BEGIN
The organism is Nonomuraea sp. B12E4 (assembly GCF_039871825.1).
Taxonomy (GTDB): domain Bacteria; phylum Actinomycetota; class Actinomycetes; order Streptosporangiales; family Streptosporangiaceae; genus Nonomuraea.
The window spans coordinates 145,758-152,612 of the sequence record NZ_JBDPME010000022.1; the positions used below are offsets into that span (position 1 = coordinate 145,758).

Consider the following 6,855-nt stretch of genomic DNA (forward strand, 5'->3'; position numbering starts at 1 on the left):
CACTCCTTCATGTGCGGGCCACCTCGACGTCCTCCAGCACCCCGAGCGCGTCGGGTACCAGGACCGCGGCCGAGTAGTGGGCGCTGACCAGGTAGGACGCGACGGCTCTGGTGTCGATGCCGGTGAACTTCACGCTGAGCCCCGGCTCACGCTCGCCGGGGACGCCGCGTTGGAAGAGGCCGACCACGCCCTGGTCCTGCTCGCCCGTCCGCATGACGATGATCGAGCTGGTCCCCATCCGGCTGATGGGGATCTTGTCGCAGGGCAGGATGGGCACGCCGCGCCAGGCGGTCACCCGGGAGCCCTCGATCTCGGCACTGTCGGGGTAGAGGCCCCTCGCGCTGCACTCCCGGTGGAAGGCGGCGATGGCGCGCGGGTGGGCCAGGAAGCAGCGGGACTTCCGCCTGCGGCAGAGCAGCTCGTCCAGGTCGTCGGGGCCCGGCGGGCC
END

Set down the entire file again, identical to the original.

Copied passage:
The organism is Nonomuraea sp. B12E4 (assembly GCF_039871825.1).
Taxonomy (GTDB): domain Bacteria; phylum Actinomycetota; class Actinomycetes; order Streptosporangiales; family Streptosporangiaceae; genus Nonomuraea.
The window spans coordinates 145,758-152,612 of the sequence record NZ_JBDPME010000022.1; the positions used below are offsets into that span (position 1 = coordinate 145,758).

Consider the following 6,855-nt stretch of genomic DNA (forward strand, 5'->3'; position numbering starts at 1 on the left):
CACTCCTTCATGTGCGGGCCACCTCGACGTCCTCCAGCACCCCGAGCGCGTCGGGTACCAGGACCGCGGCCGAGTAGTGGGCGCTGACCAGGTAGGACGCGACGGCTCTGGTGTCGATGCCGGTGAACTTCACGCTGAGCCCCGGCTCACGCTCGCCGGGGACGCCGCGTTGGAAGAGGCCGACCACGCCCTGGTCCTGCTCGCCCGTCCGCATGACGATGATCGAGCTGGTCCCCATCCGGCTGATGGGGATCTTGTCGCAGGGCAGGATGGGCACGCCGCGCCAGGCGGTCACCCGGGAGCCCTCGATCTCGGCACTGTCGGGGTAGAGGCCCCTCGCGCTGCACTCCCGGTGGAAGGCGGCGATGGCGCGCGGGTGGGCCAGGAAGCAGCGGGACTTCCGCCTGCGGCAGAGCAGCTCGTCCAGGTCGTCGGGGCCCGGCGGGCC